19 I-35E/US 67 (SOUTHERN GATEWAY) I-35E and US 67; Widen highway and add reversible express lanes; Scheduled completion: 2021

17 SH 199 Nine Mile Bridge Rd. to Western Center Blvd.; Construct mainlanes, bridges and ramps; Scheduled completion: 2019

20 I-35W SEG. 3C US 81/287 to north of Eagle Parkway; Reconstruct and widen highway and add toll managed lanes; Scheduled completion: 2019

21 I-35E Dallas North Tollway to Woodall14 Rodgers; Construct collector/ distributor lanes; Scheduled completion: 2019 22 I-635 LBJ FREEWAY EAST I-30 to east of US 75; Reconstruct and widen highway and add toll managed lanes/express lanes; Scheduled completion: 025 23 I-820 SEG. 4 I-820/SH 183/SH 121 to Randol Mill Rd.; Reconstruct and widen highway; Scheduled completion: 2021

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ACCESS

DRIVE TIME It’s common to work in one part of the Dallas-Fort Worth area and live in another. It’s only a matter of getting from point A to point B. More than 90 percent of people who commute to work here do so by car, truck, or van, which is easy, thanks to our well-developed network of interstate freeways, state highways, and tollways connecting job centers to fast-growing new communities. The following maps—based on morning rush hour—give you an idea of how long you can expect it to take. DOWNTOWN DALLAS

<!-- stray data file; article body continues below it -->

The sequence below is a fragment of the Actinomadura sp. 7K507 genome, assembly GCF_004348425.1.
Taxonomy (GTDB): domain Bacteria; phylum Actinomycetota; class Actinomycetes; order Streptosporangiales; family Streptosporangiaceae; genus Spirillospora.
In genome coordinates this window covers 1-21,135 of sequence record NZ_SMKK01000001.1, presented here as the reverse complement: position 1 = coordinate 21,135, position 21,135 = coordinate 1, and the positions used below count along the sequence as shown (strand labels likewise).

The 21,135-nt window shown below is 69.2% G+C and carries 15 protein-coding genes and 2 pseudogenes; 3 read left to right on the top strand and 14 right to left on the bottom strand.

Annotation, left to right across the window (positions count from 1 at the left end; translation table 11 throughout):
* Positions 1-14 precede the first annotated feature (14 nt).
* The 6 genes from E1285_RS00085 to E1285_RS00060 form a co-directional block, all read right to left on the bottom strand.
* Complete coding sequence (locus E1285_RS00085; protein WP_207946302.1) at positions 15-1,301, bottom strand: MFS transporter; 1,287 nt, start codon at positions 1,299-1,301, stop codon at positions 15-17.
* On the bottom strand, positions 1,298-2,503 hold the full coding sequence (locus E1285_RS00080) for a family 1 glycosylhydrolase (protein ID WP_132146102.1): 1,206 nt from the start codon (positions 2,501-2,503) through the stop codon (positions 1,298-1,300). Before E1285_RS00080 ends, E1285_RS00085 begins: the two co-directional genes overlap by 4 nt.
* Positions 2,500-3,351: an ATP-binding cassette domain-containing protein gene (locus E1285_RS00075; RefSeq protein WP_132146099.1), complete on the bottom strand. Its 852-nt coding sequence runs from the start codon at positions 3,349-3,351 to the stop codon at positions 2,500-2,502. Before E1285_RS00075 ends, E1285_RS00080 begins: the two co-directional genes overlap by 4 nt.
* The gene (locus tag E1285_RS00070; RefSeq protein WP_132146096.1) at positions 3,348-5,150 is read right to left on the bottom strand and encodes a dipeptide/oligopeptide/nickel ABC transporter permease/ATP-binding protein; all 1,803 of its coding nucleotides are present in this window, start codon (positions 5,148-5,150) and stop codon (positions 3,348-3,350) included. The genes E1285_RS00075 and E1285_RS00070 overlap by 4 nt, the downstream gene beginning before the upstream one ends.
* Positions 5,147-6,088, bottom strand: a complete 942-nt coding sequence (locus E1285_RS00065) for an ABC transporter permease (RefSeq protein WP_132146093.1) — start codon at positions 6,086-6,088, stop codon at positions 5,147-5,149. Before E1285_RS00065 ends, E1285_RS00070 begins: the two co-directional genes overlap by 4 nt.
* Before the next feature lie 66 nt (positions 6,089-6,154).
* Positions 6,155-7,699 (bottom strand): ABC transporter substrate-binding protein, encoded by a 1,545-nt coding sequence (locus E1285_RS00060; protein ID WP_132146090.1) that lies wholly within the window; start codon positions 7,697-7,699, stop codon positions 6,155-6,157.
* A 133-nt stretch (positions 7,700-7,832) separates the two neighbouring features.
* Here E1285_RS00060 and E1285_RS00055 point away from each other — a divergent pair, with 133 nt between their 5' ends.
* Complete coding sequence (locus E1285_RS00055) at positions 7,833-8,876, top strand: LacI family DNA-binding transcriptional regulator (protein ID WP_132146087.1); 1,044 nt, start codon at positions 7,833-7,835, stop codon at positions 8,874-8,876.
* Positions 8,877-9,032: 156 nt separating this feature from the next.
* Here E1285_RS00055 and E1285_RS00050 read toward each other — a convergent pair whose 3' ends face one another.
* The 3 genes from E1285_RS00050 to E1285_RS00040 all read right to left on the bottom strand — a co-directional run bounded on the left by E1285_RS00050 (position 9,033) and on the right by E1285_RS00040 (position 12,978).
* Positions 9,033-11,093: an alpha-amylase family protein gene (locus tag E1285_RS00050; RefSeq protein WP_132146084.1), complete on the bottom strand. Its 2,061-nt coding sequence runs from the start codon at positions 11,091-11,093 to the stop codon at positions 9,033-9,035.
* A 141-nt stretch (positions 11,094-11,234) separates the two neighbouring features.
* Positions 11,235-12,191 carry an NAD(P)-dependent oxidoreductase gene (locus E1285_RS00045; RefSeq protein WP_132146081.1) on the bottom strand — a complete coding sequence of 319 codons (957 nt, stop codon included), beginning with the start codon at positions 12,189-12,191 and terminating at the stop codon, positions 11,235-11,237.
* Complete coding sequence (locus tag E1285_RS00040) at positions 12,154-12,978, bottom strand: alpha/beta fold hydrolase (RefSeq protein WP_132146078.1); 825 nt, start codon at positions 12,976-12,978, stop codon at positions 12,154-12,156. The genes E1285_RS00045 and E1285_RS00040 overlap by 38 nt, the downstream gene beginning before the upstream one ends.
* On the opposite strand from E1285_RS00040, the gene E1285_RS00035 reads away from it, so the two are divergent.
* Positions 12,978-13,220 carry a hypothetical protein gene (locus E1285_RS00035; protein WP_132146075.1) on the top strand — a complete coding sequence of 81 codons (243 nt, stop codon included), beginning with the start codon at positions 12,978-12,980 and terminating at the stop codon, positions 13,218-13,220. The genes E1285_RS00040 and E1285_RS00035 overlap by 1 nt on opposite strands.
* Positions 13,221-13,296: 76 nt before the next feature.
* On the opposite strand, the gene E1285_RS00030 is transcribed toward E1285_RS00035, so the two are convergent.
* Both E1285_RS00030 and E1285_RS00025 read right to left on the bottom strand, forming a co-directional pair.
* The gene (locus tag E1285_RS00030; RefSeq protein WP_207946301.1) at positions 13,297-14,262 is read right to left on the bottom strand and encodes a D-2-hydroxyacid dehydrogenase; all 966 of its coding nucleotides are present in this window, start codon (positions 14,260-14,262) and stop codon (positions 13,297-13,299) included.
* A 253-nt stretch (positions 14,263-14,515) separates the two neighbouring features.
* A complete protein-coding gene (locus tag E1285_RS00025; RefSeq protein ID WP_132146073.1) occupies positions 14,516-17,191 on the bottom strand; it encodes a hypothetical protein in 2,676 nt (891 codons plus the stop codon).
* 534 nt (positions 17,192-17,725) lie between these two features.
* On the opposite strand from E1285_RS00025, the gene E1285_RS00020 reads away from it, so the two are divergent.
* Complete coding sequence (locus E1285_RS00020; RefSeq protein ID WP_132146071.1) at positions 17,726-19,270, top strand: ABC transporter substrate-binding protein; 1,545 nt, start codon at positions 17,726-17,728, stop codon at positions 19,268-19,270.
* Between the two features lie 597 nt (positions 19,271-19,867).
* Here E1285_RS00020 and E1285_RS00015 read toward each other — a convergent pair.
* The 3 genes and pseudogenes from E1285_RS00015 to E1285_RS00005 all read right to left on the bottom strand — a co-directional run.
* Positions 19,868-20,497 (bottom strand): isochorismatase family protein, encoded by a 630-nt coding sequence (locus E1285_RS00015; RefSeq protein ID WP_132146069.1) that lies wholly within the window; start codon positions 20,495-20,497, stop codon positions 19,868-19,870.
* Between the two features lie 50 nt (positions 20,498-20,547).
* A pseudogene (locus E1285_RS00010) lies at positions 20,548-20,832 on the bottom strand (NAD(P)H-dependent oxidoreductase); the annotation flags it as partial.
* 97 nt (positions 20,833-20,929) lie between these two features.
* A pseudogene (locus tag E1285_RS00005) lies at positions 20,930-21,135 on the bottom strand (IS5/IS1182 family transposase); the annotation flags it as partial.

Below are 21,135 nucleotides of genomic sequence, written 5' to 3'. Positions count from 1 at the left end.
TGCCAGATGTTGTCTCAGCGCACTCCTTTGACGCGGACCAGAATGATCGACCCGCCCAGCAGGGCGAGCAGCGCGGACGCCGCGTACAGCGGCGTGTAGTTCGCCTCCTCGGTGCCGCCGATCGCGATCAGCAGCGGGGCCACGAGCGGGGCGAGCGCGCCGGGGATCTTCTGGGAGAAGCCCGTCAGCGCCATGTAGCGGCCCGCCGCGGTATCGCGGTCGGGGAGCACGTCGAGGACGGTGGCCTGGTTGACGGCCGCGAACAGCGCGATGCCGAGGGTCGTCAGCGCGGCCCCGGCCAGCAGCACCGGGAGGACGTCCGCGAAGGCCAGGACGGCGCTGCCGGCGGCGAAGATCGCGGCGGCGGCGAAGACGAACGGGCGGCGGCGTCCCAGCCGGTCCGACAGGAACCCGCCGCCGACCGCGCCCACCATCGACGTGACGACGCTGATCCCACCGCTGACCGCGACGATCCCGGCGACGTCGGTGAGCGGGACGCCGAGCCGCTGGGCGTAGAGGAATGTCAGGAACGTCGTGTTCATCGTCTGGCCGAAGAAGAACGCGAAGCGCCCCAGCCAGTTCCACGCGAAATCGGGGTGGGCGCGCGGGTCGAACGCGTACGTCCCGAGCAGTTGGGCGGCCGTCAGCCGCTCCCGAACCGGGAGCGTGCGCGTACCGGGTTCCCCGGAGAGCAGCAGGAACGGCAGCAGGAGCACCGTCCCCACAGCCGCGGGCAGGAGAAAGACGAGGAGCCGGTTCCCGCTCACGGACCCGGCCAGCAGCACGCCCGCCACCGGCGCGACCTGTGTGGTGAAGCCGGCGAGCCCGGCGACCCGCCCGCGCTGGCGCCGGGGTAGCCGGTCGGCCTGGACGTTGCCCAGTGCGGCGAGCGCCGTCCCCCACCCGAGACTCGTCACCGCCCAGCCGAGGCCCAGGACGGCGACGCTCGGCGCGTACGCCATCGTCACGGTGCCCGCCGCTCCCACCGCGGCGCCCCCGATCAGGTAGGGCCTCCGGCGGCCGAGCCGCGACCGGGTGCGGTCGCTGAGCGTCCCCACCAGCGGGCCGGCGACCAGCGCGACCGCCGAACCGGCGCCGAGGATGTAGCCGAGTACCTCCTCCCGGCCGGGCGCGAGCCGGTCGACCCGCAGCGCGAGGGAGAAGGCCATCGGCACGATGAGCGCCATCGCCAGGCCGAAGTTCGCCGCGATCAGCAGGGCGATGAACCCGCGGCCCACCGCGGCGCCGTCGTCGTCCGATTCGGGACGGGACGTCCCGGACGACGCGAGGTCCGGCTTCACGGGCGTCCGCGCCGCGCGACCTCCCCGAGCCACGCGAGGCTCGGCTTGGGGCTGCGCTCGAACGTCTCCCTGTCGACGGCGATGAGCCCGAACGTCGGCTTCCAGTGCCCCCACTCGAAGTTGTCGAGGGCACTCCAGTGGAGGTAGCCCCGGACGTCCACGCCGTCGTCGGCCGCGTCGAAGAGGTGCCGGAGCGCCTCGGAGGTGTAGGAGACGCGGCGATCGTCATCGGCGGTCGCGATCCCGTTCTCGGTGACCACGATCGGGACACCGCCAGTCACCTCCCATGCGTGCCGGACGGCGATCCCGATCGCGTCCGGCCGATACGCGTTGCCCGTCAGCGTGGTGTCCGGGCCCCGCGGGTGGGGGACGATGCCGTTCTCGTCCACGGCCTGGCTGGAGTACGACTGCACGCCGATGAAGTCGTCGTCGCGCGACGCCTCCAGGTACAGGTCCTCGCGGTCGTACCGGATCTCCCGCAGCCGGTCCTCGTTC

HWY 190 AND HWY 75

PHOTO: NTTA

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DENTON

DFW INTERNATIONAL AIRPORT

SOUTHERN DALLAS

ACCESS

HWY 121 & DALLAS NORTH TOLLWAY

DOWNTOWN FORT WORTH

TRAVEL TIME 15 MINUTES

30 MINUTES

45 MINUTES

60 MINUTES

75 MINUTES

90 MINUTES

105 MINUTES

120 MINUTES

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TO DENTON

FARMERS BRANCH

PARKING AVAILABLE

ROYAL LANE DFW AIRPORT TERMINAL A

XX

DFW

RICHLAND HILLS

CENTREPORT/ DFW AIRPORT

FORT WORTH ITC

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JA

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M -L IN

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EL

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DG

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WEST TRANSFER AKARD CENTER

WEST END

GO

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LA TI

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DEEP ELLUM

DOWNTOWN ROWLETT

FOREST/JUPITER LBJ/SKILLMAN LAKE HIGHLANDS WHITE ROCK

NG EL

PARK LANE LOVERS LANE MOCKINGBIRD

DALLAS

MESQUITE

CITYPLACE/UPTOWN DEEP ELLUM BAYLOR UNIVERSITY MEDICAL CENTER FAIR PARK MLK, JR. HATCHER LAWNVIEW

HILL

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Trinity Railway Express Commuter Rail and Station

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PRESIDENT GEORGE BUSH TURNPIKE

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GE

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73

MILES OF HOV LANES

85

MILES OF LIGHT RAIL

SOURCE: Dallas Area Rapid Transit

128

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In addition, the Dallas area has two operating streetcar systems. The M-Line trolley system connects the West Village in Uptown with downtown. The new Dallas Streetcar began service in 2015 and will eventually connect downtown Dallas with the Bishop Arts District. N

PLANO

BLUE LINE